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Juvenile Law

Juvenile law governs the treatment of under-age who committed crimes. Under the law, a juvenile delinquent is someone under 18 years old who committed a crime or who violated rules. Juvenile delinquent is used interchangeably with youth offenders or delinquent minors. Juvenile minors, as they are often also called, have their own courts and are not treated the same way as adult criminal offenders due to the fact that minors need more guidance and care from the state.

Application of juvenile law vary on a state to state basis. The main precept is that the state is obligated to provide care and protection for the children within the state under the doctrine of parens patriae. Most, but not all, states have a juvenile code that brings together all rules and regulations governing the treatment, custody, and supervision of minor offenders. The federal government enacted the Juvenile Delinquency Prevention and Control Act of 1968 to address the increasing incidences of minors committing crimes and the negative effects on minors when placed in mainstream correctional facilities. The federal legislation provides guidelines that should be complied with by the states in their application of their own sets of juvenile laws.

To be considered a juvenile delinquent also varies from state to state. State juvenile codes differ in their definitions of what are considered juvenile delinquent acts. In some states, mere disobedience from parents is considered a juvenile delinquent act. In other states, school truancy and curfew violations are considered juvenile delinquent acts. In all cases, drinking alcohol is a juvenile delinquent act.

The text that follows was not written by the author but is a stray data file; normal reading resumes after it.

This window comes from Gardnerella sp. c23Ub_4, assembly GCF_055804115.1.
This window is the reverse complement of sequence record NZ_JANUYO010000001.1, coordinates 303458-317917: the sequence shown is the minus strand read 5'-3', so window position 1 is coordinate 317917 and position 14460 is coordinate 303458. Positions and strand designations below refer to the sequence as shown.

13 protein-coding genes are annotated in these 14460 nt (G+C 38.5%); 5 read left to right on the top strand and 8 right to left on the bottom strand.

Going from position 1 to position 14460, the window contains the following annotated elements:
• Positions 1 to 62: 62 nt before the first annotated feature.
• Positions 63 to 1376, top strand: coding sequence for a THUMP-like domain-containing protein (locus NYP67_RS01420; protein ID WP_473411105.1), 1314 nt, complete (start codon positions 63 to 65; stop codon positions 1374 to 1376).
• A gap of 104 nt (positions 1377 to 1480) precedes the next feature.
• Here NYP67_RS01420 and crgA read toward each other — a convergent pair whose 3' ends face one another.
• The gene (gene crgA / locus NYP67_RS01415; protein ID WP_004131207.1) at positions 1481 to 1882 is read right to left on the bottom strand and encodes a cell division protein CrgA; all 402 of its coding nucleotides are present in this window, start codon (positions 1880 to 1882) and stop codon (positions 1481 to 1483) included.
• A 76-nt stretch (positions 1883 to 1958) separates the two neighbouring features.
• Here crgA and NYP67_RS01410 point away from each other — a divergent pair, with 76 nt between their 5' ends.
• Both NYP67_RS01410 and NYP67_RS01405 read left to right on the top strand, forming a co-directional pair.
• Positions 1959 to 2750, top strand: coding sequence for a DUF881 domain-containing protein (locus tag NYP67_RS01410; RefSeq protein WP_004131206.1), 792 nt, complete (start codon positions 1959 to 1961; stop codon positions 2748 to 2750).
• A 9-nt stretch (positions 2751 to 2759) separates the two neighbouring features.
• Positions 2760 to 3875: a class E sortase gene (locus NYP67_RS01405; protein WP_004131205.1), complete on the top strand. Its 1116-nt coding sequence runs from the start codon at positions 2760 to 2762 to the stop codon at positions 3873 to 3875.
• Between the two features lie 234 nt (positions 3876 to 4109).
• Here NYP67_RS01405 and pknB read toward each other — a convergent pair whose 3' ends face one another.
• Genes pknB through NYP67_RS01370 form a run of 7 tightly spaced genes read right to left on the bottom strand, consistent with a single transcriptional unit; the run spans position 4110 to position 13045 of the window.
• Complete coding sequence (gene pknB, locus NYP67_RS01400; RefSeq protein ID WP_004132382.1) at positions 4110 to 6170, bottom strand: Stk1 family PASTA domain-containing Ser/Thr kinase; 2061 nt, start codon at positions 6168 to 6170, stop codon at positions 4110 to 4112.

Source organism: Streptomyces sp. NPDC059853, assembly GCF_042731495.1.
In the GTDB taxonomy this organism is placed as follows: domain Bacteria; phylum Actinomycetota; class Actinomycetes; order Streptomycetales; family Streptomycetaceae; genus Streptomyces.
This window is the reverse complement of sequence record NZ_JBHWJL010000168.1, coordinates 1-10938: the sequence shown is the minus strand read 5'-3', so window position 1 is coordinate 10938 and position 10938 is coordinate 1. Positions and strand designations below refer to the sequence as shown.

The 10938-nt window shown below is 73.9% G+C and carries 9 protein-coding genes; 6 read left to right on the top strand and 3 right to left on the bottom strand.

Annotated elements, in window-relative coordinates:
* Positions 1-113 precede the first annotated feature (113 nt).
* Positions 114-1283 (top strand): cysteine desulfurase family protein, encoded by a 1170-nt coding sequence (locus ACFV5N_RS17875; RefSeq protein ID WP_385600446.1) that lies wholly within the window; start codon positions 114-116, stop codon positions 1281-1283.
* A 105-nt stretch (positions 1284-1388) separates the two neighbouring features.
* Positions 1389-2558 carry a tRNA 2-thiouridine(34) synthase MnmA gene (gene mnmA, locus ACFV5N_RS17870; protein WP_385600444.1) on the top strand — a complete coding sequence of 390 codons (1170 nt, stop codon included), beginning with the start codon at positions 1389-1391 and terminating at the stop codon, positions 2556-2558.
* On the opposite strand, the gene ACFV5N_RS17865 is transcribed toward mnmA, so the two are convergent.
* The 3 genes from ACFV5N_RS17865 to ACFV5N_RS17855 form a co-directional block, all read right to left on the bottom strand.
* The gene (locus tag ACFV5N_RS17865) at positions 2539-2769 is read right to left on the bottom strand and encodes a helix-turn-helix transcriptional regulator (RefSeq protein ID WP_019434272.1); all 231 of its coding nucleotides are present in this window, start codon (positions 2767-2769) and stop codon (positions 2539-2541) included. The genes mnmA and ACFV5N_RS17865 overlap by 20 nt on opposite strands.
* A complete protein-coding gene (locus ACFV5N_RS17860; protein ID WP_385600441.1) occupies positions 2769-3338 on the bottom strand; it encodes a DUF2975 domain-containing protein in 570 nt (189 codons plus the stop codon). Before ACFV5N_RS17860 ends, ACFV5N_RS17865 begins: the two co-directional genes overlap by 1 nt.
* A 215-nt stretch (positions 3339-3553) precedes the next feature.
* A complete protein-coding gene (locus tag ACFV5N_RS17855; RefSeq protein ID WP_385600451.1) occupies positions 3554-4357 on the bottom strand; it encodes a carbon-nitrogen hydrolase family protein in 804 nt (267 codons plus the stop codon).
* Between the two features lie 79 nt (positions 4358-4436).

Due to the age and, often times, the level of maturity of, the minor offender, cases dealing with juvenile delinquents are delicate and sensitive. Hearings on juvenile delinquency cases are done in a confidential manner in order to protect the child. Courts also do not conduct the hearings like a typical criminal trial where the accused is subjected to thorough examination and cross examination. In juvenile delinquency cases, child specialists such as psychiatrists and counselors are employed to help adjudicate the cases with the goal of rehabilitation, rather than punishment. Juvenile delinquents are afforded the same, if not, more rights than adults who are accused of committing crimes. For most juvenile delinquent acts, the penalty would be paying a fine, community service or counseling.

The minor can also be sent to home confinement, to a foster group or to a special juvenile detention centers. Minors are provided separate facilities and are aided with social workers and probation officers whose goal is to help the juvenile avoid a life of crime. In rare juvenile delinquency cases, such as when the minor commits murder, the accused is sent to adult prisons, although they are still given separate facilities by virtue of their age. States have not agreed as to a uniform age when minors should be held responsible for their criminal behavior.

Being charged with delinquent acts is not easy especially for minors who, most often, do not know an inch of the law. They are vulnerable to abuses of the legal system if not represented by expert juvenile law attorneys.

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